Bogomilian, adj.Bogomilism, n.
/bog"euh mil/, n.
a member of a dualistic sect, flourishing chiefly in Bulgaria in the Middle Ages, that rejected most of the Old Testament and was strongly anticlerical in polity.
Also, Bogomile /bog"euh muyl'/.
[1840-45; < MGk Bogómilos, from the name of a 10th cent. Bulgarian priest alleged to have founded the sect, in later South Slavic sources Bogomilu (a calque of Gk Theóphilos; see THEO-, -PHILE)]

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Any member of a religious sect that flourished in the Balkans during the 10th–15th centuries.

Founded by a 10th-century Bulgarian priest traditionally known as Bogomil, the sect's beliefs arose from the possible fusion of dualistic doctrines imported mainly from the Paulicians (a sect of Armenia and Asia Minor) and a local Slavonic movement aimed at reforming the new Bulgarian Orthodox church. Its central teaching was that the visible, material world was created by the Devil. The Bogomils taught a Docetist Christology instead of the traditional doctrine of the Incarnation, rejected the Christian conception of matter as a vehicle of grace, and repudiated the whole organization of the Orthodox church. They were active missionaries who lived rigorously ascetic lives. During the 11th–12th centuries Bogomilism spread over many European and Asian provinces of the Byzantine Empire; it also spread into western Europe, where it contributed to the formation of the Cathar heresy. In Bulgaria it remained a powerful force until the late 14th century. With the Ottoman conquest of southeastern Europe in the 15th century, its influence declined. See also dualism.

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▪ religious sect
      member of a dualist religious sect that flourished in the Balkans between the 10th and 15th centuries. It arose in Bulgaria toward the middle of the 10th century from a fusion of dualistic, neo-Manichaean doctrines imported especially from the Paulicians, a sect of Armenia and Asia Minor, and a local Slavonic movement aimed at reforming, in the name of an evangelical Christianity, the recently established Bulgarian Orthodox Church. The Bogomils were so called after their founder, the priest Bogomil.

      The Bogomils' central teaching, based on a dualistic cosmology, was that the visible, material world was created by the devil. Thus, they denied the doctrine of the incarnation and rejected the Christian conception of matter as a vehicle of grace. They rejected Baptism, the Eucharist, and the whole organization of the Orthodox Church. The moral teaching of the Bogomils was as consistently dualistic. They condemned those functions of man that bring him into close contact with matter, especially marriage, the eating of meat, and the drinking of wine. In fact, the moral austerity of the Bogomils invariably was acknowledged by their fiercest opponents.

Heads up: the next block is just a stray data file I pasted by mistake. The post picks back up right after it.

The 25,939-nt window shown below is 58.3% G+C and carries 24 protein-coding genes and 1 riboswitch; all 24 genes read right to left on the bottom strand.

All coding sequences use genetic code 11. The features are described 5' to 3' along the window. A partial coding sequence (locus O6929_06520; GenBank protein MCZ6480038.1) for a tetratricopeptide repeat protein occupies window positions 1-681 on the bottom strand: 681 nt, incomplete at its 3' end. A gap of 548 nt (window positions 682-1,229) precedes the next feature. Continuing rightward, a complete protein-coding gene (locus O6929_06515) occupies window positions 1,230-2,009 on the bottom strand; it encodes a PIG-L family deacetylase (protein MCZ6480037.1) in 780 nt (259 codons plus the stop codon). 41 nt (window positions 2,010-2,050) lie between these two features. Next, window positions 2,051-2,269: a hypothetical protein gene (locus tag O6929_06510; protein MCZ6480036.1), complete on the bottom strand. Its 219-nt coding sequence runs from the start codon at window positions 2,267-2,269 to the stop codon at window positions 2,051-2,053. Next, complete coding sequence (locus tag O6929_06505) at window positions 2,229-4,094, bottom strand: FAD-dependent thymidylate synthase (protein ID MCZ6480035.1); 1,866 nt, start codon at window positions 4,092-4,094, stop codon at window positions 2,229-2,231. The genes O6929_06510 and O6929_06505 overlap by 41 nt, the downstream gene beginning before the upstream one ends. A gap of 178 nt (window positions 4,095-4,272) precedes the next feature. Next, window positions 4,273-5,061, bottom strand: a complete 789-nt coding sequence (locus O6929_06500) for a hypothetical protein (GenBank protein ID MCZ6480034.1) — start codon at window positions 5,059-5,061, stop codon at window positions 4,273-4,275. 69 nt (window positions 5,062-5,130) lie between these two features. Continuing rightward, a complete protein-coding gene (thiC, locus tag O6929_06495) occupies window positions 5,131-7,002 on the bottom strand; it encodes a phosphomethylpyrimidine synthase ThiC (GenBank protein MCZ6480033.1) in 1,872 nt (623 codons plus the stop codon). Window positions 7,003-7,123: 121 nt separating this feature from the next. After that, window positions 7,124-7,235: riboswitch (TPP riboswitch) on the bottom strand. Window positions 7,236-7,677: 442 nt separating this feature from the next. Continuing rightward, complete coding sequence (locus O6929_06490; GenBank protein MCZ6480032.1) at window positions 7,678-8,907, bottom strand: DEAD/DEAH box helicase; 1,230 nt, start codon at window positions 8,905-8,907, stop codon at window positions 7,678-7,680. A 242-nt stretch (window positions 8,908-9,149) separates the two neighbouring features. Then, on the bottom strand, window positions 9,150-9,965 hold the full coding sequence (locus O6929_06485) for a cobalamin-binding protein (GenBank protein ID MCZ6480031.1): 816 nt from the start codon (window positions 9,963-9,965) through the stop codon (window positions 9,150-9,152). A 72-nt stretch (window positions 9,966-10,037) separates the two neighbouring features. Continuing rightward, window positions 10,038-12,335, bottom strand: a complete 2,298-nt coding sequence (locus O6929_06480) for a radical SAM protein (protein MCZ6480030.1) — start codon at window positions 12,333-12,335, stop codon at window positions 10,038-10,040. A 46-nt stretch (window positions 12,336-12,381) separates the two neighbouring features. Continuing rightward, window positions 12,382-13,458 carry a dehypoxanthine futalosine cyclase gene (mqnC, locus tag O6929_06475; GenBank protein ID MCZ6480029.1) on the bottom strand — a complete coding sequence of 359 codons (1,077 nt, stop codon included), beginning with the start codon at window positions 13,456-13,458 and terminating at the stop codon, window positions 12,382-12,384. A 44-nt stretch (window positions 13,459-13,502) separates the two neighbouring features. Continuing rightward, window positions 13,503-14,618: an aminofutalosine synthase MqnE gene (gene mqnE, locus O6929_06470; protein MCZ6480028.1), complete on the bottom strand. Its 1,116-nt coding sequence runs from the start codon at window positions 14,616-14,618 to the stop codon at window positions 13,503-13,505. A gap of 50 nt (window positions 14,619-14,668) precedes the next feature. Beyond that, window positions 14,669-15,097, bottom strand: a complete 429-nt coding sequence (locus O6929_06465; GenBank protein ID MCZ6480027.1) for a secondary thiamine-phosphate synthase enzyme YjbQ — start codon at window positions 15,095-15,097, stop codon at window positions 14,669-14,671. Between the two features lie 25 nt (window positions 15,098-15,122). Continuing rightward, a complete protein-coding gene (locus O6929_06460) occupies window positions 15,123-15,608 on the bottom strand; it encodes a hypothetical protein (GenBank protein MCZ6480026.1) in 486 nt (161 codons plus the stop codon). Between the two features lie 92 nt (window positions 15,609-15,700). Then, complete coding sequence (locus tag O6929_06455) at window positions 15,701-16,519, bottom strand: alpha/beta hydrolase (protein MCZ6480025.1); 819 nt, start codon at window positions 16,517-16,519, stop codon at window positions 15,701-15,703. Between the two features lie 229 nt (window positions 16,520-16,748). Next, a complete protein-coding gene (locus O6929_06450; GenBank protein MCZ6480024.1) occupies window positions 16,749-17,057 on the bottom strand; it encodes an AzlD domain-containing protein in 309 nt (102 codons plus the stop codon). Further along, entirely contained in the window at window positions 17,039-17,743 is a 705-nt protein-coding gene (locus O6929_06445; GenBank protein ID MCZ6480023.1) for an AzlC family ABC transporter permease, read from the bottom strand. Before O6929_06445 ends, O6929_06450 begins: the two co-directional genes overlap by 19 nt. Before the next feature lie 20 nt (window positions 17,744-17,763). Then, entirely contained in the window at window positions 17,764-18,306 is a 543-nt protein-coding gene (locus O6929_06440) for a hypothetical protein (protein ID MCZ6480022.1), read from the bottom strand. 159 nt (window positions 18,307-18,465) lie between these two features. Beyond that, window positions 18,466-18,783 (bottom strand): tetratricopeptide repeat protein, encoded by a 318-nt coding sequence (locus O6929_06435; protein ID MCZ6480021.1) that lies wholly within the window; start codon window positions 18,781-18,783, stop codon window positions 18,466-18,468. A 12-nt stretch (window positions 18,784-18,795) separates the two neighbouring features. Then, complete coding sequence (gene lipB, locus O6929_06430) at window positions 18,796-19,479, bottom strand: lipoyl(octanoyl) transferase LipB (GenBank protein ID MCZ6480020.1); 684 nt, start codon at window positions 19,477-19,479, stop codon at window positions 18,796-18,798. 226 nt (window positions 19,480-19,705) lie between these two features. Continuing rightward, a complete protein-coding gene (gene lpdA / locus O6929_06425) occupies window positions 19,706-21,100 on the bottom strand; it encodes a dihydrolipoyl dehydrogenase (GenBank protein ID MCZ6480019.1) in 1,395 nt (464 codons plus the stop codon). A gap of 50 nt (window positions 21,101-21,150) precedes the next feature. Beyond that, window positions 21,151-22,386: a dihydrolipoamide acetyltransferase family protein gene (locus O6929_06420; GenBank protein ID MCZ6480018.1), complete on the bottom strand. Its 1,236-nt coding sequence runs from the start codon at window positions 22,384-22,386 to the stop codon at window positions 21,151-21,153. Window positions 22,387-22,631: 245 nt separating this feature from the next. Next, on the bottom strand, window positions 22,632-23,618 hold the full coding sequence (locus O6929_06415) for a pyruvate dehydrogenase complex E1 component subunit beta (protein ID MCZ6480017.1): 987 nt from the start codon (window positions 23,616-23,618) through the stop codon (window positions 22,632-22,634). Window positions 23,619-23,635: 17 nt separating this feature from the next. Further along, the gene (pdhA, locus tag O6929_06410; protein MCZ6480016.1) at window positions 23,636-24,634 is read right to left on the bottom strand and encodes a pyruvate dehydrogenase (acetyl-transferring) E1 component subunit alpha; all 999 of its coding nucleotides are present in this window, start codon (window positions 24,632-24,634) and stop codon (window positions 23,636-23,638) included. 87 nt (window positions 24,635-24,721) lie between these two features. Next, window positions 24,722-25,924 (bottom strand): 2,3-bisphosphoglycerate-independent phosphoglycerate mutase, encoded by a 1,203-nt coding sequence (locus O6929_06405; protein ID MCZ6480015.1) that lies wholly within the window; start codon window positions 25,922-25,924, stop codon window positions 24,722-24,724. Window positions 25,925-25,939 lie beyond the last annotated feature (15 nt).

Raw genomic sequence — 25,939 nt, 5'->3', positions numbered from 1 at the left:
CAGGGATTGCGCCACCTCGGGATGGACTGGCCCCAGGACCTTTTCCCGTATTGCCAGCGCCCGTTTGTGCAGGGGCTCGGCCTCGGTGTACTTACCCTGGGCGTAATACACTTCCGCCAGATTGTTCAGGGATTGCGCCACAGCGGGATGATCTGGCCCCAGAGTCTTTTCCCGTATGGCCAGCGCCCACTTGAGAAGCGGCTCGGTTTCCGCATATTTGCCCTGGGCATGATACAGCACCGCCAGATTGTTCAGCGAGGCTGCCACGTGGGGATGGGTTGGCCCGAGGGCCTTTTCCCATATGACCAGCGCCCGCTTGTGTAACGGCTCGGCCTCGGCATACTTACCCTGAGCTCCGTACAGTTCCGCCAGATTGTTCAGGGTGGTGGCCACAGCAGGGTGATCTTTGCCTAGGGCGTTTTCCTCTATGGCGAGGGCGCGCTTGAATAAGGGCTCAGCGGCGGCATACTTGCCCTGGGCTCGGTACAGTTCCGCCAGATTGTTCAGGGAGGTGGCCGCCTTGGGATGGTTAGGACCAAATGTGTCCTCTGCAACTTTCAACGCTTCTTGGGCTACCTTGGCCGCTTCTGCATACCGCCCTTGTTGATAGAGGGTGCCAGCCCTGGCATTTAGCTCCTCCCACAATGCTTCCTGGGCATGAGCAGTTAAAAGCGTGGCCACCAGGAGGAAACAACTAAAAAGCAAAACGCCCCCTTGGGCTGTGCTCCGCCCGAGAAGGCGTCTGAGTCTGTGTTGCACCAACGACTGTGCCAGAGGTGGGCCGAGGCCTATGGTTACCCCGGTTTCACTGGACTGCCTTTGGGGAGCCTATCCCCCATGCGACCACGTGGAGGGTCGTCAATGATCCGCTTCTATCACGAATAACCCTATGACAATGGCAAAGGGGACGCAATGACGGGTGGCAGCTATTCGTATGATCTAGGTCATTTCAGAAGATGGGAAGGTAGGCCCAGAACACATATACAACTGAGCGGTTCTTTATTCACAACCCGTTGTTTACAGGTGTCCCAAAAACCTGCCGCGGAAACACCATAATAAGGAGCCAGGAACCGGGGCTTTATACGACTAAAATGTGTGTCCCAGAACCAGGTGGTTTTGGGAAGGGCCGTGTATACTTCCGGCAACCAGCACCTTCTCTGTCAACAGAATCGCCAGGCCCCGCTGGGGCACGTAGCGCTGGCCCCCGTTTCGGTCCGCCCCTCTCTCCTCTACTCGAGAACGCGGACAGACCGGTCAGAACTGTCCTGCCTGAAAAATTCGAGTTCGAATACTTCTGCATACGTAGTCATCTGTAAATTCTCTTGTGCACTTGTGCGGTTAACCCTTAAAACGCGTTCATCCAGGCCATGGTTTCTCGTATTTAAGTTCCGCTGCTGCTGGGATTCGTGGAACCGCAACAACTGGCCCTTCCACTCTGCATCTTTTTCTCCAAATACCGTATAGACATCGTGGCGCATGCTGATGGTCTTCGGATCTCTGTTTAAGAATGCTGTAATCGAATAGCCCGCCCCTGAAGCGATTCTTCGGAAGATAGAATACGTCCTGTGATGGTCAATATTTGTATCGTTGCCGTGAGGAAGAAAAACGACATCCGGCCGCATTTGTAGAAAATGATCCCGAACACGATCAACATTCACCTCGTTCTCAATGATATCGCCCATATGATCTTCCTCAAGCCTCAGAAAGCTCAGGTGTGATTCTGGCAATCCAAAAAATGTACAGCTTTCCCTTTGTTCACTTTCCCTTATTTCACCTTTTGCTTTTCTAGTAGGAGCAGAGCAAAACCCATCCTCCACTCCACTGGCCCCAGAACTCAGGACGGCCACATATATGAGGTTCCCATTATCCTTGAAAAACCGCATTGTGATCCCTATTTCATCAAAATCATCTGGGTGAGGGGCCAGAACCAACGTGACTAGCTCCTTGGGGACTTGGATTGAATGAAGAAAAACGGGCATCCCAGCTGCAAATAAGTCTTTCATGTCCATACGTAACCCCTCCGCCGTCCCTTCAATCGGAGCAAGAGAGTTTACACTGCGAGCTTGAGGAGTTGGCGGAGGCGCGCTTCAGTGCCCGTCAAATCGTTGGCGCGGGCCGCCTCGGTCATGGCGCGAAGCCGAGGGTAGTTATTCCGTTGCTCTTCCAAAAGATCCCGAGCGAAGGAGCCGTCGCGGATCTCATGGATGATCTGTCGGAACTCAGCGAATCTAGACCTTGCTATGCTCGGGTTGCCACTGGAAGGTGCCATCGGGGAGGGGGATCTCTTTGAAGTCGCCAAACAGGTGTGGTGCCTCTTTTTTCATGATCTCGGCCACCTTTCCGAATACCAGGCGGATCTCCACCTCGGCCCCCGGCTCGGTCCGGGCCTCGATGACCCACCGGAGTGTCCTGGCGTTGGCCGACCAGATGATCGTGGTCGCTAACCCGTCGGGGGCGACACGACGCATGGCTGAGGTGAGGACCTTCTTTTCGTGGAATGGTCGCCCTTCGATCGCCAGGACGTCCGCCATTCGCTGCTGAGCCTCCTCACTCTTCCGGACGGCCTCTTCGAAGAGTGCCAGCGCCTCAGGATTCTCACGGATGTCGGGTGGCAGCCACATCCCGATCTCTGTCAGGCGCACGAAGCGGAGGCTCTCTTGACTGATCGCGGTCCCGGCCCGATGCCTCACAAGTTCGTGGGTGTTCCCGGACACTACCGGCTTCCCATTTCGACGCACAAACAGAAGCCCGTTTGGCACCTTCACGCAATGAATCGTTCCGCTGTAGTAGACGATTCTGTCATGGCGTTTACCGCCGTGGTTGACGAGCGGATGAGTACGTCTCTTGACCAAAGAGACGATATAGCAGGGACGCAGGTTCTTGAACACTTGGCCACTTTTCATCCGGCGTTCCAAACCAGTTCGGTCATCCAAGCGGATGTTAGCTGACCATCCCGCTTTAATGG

During the 11th and 12th centuries Bogomilism spread over many European and Asian provinces of the Byzantine Empire. Its growth in Constantinople resulted, about 1100, in the trial and imprisonment of prominent Bogomils in the city and in the public burning of their leader, Basil. In the second half of the 12th century, it spread westward. The Serbian ruler Stefan Nemanja was obliged to summon a general assembly of his land to check it. Roman Catholic authorities were greatly disturbed by reports of heresy in Dalmatia and Bosnia (Bosnia and Herzegovina) (though modern scholarship casts doubt on the theory that the Bosnian church ever adopted the dualist theology of the Bogomils). By the early 13th century the dualistic communities of southern Europe—comprising the Paulicians and Bogomils in the east and the Cathari in the west—formed a network stretching from the Black Sea to the Atlantic.

      In the 13th and 14th centuries, Rome dispatched several legations and Franciscan missionaries to convert or expel Bosnian heretics, among whom there may have been some Bogomils. In the country of its birth Bogomilism remained a powerful force until the late 14th century. The Bulgarian (Bulgaria) authorities convened several church councils to condemn its teachings. With the Ottoman conquest of southeastern Europe in the 15th century, obscurity descended upon the sect. Traces of a dualistic tradition in the folklore of the South Slavs are all that remain today of the most powerful sectarian movement in the history of the Balkans.

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Universalium. 2010.

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